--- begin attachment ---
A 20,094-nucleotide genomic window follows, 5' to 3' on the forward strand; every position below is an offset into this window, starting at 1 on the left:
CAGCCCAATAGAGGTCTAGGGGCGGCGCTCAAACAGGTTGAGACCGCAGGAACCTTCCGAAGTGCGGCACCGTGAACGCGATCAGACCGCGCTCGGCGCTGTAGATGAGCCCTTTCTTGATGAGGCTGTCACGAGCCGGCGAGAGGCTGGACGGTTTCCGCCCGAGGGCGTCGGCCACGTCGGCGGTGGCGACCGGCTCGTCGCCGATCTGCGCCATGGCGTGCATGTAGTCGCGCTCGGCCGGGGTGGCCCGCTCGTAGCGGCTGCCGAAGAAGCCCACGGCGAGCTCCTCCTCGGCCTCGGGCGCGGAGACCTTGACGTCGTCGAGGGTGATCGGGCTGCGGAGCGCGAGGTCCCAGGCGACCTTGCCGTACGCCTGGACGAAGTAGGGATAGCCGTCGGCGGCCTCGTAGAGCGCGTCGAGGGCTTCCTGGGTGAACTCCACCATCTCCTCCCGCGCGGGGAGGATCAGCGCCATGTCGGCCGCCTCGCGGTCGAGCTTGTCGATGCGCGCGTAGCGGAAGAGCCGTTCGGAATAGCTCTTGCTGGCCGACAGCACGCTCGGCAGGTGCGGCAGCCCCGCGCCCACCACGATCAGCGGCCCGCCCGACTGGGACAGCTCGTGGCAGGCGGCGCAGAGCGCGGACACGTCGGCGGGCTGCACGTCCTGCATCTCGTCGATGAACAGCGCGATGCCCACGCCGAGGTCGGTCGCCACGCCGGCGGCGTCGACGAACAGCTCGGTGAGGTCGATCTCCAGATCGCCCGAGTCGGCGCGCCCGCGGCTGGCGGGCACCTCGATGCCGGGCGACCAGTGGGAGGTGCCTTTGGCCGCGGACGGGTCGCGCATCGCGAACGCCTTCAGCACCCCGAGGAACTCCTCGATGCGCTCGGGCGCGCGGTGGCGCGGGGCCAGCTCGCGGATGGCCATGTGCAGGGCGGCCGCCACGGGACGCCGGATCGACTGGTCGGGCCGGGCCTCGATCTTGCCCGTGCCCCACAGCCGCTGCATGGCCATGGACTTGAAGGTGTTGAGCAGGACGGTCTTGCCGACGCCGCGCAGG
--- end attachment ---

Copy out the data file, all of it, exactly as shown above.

A 20,094-nucleotide genomic window follows, 5' to 3' on the forward strand; every position below is an offset into this window, starting at 1 on the left:
CAGCCCAATAGAGGTCTAGGGGCGGCGCTCAAACAGGTTGAGACCGCAGGAACCTTCCGAAGTGCGGCACCGTGAACGCGATCAGACCGCGCTCGGCGCTGTAGATGAGCCCTTTCTTGATGAGGCTGTCACGAGCCGGCGAGAGGCTGGACGGTTTCCGCCCGAGGGCGTCGGCCACGTCGGCGGTGGCGACCGGCTCGTCGCCGATCTGCGCCATGGCGTGCATGTAGTCGCGCTCGGCCGGGGTGGCCCGCTCGTAGCGGCTGCCGAAGAAGCCCACGGCGAGCTCCTCCTCGGCCTCGGGCGCGGAGACCTTGACGTCGTCGAGGGTGATCGGGCTGCGGAGCGCGAGGTCCCAGGCGACCTTGCCGTACGCCTGGACGAAGTAGGGATAGCCGTCGGCGGCCTCGTAGAGCGCGTCGAGGGCTTCCTGGGTGAACTCCACCATCTCCTCCCGCGCGGGGAGGATCAGCGCCATGTCGGCCGCCTCGCGGTCGAGCTTGTCGATGCGCGCGTAGCGGAAGAGCCGTTCGGAATAGCTCTTGCTGGCCGACAGCACGCTCGGCAGGTGCGGCAGCCCCGCGCCCACCACGATCAGCGGCCCGCCCGACTGGGACAGCTCGTGGCAGGCGGCGCAGAGCGCGGACACGTCGGCGGGCTGCACGTCCTGCATCTCGTCGATGAACAGCGCGATGCCCACGCCGAGGTCGGTCGCCACGCCGGCGGCGTCGACGAACAGCTCGGTGAGGTCGATCTCCAGATCGCCCGAGTCGGCGCGCCCGCGGCTGGCGGGCACCTCGATGCCGGGCGACCAGTGGGAGGTGCCTTTGGCCGCGGACGGGTCGCGCATCGCGAACGCCTTCAGCACCCCGAGGAACTCCTCGATGCGCTCGGGCGCGCGGTGGCGCGGGGCCAGCTCGCGGATGGCCATGTGCAGGGCGGCCGCCACGGGACGCCGGATCGACTGGTCGGGCCGGGCCTCGATCTTGCCCGTGCCCCACAGCCGCTGCATGGCCATGGACTTGAAGGTGTTGAGCAGGACGGTCTTGCCGACGCCGCGCAGG